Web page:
Depending on the size of your crab pot, drop the live crab into the boiling water, one at a time. This is the most humane method to kill your catch (death is instantaneous), and the safest for human consumption (no potential toxins are released into the crab meat). Allow sufficient room for each crab to boil freely. If the pot is overcrowded, the water will cool resulting in cooking conditions that are less than ideal.
Cook the crab for about approximately 10 minutes, starting the elapsed time after the water has returned to a full boil. Overcooking will yield crabmeat that is dry and stringy. Once cooked, the crab shell will turn pink. Remove the cooked crab from the water and let cool before cleaning.
Cleaning the crab is easy, once you have the know-how. Snap off the outer shell; place your fingers under one edge and give it a tug. It takes neither great coordination nor Herculean strength. Remove the gills, and the yellowish organs with your fingers under running water. If you let the water do all of the work, some of the delightful flavor will be lost. Just dig in and do it! A gentle rinse with water is a good idea.
Crab meat is extremely perishable. The crab should be kept alive until it is cooked, cleaned immediately after cooking, and kept on ice until ready for eating. Plan your crab feast typically within 24 hours of your catch. If you would like to eat your crab hot, simply place the cleaned crab into boiling, salted water for a moment or two.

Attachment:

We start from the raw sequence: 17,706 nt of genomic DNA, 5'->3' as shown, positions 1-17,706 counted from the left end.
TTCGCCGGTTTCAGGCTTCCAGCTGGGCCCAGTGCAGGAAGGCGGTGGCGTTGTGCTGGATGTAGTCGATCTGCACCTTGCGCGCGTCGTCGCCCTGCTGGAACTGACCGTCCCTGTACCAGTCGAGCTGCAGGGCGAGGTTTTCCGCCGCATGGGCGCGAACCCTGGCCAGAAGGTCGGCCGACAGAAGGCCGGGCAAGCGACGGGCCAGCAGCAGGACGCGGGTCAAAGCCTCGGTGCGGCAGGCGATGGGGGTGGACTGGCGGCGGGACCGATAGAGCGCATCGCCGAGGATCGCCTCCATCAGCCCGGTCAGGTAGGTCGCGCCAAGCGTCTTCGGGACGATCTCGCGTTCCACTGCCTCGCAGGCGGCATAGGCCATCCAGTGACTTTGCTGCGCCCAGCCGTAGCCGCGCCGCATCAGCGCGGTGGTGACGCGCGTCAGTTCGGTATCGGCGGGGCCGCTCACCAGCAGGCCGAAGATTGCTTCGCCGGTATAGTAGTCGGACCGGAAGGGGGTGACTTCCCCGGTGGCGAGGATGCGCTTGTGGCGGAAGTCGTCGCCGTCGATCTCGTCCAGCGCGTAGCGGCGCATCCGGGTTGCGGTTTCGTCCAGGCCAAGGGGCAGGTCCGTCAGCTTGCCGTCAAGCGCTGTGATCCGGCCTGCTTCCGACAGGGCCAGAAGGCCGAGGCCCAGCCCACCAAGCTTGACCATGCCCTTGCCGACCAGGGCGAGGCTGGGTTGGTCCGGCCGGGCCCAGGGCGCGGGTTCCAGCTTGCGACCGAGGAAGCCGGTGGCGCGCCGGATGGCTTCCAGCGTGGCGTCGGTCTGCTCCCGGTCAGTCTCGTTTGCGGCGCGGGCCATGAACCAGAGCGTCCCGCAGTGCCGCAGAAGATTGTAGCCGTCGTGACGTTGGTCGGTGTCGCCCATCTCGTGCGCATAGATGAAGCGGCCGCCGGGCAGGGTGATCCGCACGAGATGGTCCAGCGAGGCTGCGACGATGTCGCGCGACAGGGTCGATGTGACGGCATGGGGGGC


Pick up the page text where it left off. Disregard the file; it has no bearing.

Suggestion: Dungeness crab has a mild, delicate flavor. Although it would enhance practically any seafood recipe, try eating the crab just by itself cold, right out of the shell, or hot, dipped into drawn butter.
Everyone is welcome and no registration is required. Participants should meet at the pavilion located at the end of SW 51st St in the Historic Taft District of Lincoln City for a brief orientation. The orientation will familiarize participants with Oregon’s crabbing regulations, harvest methods, identification, and cleaning and cooking techniques.
Parking is available between Mo’s Restaurant and the pavilion. Flat access to the bay is available at the end of SW 51st St.
Each crabber is allowed to crab with up to 3 devices. Crabs snares used with fishing poles work well but not nearly as well as folding crab traps.
Each crabber 12 years or older will need:
*NOTE: Crab Max folding crab traps with hand lines will be available for purchase on site the day of the clinic. Crab gauges and buckets will also be available for purchase. Payment must be made by cash or check only.